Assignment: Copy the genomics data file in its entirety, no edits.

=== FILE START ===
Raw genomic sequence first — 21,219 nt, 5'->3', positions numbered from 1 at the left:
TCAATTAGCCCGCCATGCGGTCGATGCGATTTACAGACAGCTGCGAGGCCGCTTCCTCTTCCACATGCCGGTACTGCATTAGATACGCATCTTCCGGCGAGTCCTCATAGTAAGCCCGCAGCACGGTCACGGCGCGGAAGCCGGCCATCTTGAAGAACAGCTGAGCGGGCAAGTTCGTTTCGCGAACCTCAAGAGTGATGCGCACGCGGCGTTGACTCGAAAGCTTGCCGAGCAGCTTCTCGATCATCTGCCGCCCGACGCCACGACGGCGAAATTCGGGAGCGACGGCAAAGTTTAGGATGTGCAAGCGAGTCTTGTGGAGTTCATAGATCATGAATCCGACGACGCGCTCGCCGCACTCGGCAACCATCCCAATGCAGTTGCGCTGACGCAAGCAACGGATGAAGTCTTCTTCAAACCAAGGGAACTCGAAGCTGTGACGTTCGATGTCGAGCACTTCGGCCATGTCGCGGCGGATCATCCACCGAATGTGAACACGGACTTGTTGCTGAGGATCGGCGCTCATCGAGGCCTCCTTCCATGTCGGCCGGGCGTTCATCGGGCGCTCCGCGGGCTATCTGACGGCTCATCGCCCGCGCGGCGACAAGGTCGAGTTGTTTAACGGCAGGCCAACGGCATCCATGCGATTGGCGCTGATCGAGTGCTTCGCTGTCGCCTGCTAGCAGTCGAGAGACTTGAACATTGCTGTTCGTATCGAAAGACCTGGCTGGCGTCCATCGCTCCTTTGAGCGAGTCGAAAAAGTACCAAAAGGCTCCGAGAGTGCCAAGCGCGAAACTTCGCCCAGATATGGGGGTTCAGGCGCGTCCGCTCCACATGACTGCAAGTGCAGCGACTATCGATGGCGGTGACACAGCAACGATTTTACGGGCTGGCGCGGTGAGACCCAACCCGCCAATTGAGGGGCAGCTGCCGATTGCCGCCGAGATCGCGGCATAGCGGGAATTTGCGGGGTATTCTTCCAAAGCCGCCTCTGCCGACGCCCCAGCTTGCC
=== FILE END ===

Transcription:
Raw genomic sequence first — 21,219 nt, 5'->3', positions numbered from 1 at the left:
TCAATTAGCCCGCCATGCGGTCGATGCGATTTACAGACAGCTGCGAGGCCGCTTCCTCTTCCACATGCCGGTACTGCATTAGATACGCATCTTCCGGCGAGTCCTCATAGTAAGCCCGCAGCACGGTCACGGCGCGGAAGCCGGCCATCTTGAAGAACAGCTGAGCGGGCAAGTTCGTTTCGCGAACCTCAAGAGTGATGCGCACGCGGCGTTGACTCGAAAGCTTGCCGAGCAGCTTCTCGATCATCTGCCGCCCGACGCCACGACGGCGAAATTCGGGAGCGACGGCAAAGTTTAGGATGTGCAAGCGAGTCTTGTGGAGTTCATAGATCATGAATCCGACGACGCGCTCGCCGCACTCGGCAACCATCCCAATGCAGTTGCGCTGACGCAAGCAACGGATGAAGTCTTCTTCAAACCAAGGGAACTCGAAGCTGTGACGTTCGATGTCGAGCACTTCGGCCATGTCGCGGCGGATCATCCACCGAATGTGAACACGGACTTGTTGCTGAGGATCGGCGCTCATCGAGGCCTCCTTCCATGTCGGCCGGGCGTTCATCGGGCGCTCCGCGGGCTATCTGACGGCTCATCGCCCGCGCGGCGACAAGGTCGAGTTGTTTAACGGCAGGCCAACGGCATCCATGCGATTGGCGCTGATCGAGTGCTTCGCTGTCGCCTGCTAGCAGTCGAGAGACTTGAACATTGCTGTTCGTATCGAAAGACCTGGCTGGCGTCCATCGCTCCTTTGAGCGAGTCGAAAAAGTACCAAAAGGCTCCGAGAGTGCCAAGCGCGAAACTTCGCCCAGATATGGGGGTTCAGGCGCGTCCGCTCCACATGACTGCAAGTGCAGCGACTATCGATGGCGGTGACACAGCAACGATTTTACGGGCTGGCGCGGTGAGACCCAACCCGCCAATTGAGGGGCAGCTGCCGATTGCCGCCGAGATCGCGGCATAGCGGGAATTTGCGGGGTATTCTTCCAAAGCCGCCTCTGCCGACGCCCCAGCTTGCC